Evaluating Business Ideas

Reasons for New Product Success or Failure

Written by Samuel Muriithi for Gaebler Ventures

We all know of products that have been launched, some amidst much festivity, but have since gone on to become terrible market flops. Similarly, there are new products whose launches have been equally festive or quite low-key but whose market success has been nothing less of stellar. Why do new products fail or succeed and what factors are responsible for this?

The first and foremost reason for new product failure has been identified as poor marketing research.

The entrepreneur in this case will have poorly judged what exactly the market required in and from a product. He/she will also have gotten misguided conceptions about what the target market's buying patterns, habits and motives are. It is also likely that the entrepreneur overestimated the sales potential of the new product.

New product failure is also known to be the result of technical flaws in the design and/or production of the same. These misdoings often imply that the final product is a failure in both quality and performance. They can also mean that the market finds the product too complicated for use. By and large, flaws in concept and design imply that a new product does not have a competing edge against other alternatives already in the market.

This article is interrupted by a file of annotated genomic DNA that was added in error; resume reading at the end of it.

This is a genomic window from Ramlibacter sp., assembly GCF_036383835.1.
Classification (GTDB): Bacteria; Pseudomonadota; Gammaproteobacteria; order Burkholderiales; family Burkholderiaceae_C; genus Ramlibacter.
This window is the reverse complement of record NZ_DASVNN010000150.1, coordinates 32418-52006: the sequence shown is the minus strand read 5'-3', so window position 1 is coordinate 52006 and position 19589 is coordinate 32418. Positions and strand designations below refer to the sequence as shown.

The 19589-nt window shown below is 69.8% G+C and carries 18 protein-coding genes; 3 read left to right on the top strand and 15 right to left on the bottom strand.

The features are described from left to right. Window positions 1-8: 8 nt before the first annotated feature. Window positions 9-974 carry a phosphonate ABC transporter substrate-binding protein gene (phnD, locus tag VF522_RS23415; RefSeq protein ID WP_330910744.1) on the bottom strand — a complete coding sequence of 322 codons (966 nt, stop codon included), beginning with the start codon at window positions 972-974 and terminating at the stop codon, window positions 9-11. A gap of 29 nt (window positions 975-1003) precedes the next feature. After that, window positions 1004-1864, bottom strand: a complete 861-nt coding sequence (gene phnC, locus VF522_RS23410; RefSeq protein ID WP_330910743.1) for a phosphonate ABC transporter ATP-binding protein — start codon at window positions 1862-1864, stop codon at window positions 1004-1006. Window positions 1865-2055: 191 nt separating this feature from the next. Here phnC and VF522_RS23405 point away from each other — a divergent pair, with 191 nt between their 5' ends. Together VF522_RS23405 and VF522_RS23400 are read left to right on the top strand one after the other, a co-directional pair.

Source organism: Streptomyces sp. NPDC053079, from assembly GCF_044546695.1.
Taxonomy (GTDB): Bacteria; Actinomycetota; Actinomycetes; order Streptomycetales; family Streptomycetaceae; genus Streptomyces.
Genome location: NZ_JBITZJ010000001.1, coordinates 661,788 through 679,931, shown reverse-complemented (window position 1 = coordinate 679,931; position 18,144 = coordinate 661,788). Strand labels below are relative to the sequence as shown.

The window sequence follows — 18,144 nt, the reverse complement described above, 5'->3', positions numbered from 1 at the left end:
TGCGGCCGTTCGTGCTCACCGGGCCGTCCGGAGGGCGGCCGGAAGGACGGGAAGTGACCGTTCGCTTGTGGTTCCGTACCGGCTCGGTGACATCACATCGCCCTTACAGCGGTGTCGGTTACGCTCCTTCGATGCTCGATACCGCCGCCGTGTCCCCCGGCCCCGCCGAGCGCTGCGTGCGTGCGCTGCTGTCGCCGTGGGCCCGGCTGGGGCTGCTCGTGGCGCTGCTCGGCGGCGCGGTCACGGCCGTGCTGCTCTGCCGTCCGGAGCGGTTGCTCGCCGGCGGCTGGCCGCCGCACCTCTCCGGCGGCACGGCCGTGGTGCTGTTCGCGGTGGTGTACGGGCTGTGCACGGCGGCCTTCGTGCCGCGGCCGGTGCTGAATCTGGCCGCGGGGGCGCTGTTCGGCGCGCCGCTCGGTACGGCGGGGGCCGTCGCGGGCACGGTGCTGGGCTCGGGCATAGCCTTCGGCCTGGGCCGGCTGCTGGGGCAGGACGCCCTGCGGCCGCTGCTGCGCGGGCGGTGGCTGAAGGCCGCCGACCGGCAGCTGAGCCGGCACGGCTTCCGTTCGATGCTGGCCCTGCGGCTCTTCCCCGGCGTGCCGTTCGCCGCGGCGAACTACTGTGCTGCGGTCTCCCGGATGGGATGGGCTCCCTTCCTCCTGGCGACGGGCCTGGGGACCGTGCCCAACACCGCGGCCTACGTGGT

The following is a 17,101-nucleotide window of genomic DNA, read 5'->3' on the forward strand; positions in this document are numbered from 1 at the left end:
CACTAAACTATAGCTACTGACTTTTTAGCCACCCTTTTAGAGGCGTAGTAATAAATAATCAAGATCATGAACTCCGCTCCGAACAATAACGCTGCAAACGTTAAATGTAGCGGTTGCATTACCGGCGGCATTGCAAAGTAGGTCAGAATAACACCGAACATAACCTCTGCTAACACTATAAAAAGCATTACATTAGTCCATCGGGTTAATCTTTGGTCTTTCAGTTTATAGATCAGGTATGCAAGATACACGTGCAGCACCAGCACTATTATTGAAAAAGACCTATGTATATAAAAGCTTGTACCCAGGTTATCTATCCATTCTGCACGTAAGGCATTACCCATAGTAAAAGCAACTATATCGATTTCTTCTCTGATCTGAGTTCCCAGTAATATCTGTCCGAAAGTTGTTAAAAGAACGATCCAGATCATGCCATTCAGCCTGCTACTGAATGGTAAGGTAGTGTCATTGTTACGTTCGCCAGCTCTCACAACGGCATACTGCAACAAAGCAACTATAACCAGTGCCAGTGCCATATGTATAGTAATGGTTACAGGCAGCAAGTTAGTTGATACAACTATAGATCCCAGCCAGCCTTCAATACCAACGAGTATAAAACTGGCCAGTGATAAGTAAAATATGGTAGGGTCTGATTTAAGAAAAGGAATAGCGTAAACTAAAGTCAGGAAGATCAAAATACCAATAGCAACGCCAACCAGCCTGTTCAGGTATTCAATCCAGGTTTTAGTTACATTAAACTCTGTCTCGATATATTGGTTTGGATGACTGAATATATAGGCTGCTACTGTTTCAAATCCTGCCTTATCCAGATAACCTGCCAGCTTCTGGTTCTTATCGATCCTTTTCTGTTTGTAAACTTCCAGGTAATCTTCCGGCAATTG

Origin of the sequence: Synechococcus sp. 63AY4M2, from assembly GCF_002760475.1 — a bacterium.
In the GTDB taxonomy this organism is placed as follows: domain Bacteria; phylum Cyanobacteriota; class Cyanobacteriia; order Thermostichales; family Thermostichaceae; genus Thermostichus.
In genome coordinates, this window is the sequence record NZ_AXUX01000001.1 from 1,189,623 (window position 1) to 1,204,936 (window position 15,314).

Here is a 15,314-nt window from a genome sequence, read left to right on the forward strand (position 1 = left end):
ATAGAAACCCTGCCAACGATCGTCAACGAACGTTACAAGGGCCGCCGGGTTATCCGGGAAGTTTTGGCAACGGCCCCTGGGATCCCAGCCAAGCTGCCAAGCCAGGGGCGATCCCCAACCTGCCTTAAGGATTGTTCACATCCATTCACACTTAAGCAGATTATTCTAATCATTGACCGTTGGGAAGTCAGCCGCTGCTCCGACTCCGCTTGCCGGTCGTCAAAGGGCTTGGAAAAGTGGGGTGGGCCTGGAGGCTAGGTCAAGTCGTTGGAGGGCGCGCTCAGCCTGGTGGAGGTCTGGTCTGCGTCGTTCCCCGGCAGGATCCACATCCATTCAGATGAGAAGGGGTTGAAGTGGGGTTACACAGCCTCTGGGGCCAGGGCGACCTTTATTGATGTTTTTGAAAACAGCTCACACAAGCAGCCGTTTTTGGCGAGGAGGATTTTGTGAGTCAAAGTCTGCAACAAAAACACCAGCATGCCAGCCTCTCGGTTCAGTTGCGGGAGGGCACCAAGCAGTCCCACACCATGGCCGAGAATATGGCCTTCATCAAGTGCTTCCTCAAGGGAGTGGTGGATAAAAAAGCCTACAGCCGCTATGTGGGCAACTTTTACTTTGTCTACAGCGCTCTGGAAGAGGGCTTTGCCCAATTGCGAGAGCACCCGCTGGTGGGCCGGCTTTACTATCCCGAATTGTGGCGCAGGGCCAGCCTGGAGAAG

An entrepreneur must be wary of the need to get the new product introduction timing right. There are consequences of bringing the new product to the market too quickly or in delay. New product failure will also result from an assortment of factors including poorly defined strategies, lack of commitment to the product development process and poor overall organization on the part of the entrepreneur.

On the other hand, new product success is equally dependent on a number of factors. First, the new product has to have the ability to satisfy one or more market needs. Secondly, the new product has to have technical and cost advantages over competing products. Third, new product success can only be achieved if the product complements the small enterprise's abilities in terms of production, distribution and selling.

It is certain that new product success, like other facets of success in life, will not come easy. Much sustained effort is required. The entrepreneur must thus have a long-term commitment to new product development such that he/she can learn from the many ups and downs along the way. This long-term commitment must be supplemented by clearly defined strategies for the introduction of new products. It is with such strategies that an entrepreneur will be able to narrow down and identify new products that are in harmony with his/her firm's competencies and the needs of the market. New product success is most likely for a product with at least one of three vantage points - a product advantage, a marketing advantage or a creative advertising/promotion advantage.

Samuel Muriithi is a business owner in Nairobi, Kenya. He has extensive international business experience in the United States and India.

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